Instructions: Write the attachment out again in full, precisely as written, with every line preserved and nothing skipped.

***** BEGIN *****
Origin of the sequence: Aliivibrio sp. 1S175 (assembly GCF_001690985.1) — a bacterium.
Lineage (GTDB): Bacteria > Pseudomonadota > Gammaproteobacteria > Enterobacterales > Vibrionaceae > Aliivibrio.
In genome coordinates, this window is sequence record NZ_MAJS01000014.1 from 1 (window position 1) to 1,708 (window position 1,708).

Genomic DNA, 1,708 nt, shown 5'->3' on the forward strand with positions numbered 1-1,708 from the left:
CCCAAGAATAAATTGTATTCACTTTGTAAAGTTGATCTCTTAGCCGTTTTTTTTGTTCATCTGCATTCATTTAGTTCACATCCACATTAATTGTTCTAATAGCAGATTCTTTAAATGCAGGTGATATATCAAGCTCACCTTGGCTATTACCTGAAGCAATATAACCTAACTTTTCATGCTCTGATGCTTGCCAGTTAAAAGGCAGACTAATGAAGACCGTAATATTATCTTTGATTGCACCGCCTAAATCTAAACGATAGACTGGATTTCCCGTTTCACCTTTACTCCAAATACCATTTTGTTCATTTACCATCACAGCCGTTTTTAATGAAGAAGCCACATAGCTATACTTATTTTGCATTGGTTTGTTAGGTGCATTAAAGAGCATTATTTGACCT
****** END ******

Origin of the sequence: Aliivibrio sp. 1S175 (assembly GCF_001690985.1) — a bacterium.
Lineage (GTDB): Bacteria > Pseudomonadota > Gammaproteobacteria > Enterobacterales > Vibrionaceae > Aliivibrio.
In genome coordinates, this window is sequence record NZ_MAJS01000014.1 from 1 (window position 1) to 1,708 (window position 1,708).

Genomic DNA, 1,708 nt, shown 5'->3' on the forward strand with positions numbered 1-1,708 from the left:
CCCAAGAATAAATTGTATTCACTTTGTAAAGTTGATCTCTTAGCCGTTTTTTTTGTTCATCTGCATTCATTTAGTTCACATCCACATTAATTGTTCTAATAGCAGATTCTTTAAATGCAGGTGATATATCAAGCTCACCTTGGCTATTACCTGAAGCAATATAACCTAACTTTTCATGCTCTGATGCTTGCCAGTTAAAAGGCAGACTAATGAAGACCGTAATATTATCTTTGATTGCACCGCCTAAATCTAAACGATAGACTGGATTTCCCGTTTCACCTTTACTCCAAATACCATTTTGTTCATTTACCATCACAGCCGTTTTTAATGAAGAAGCCACATAGCTATACTTATTTTGCATTGGTTTGTTAGGTGCATTAAAGAGCATTATTTGACCT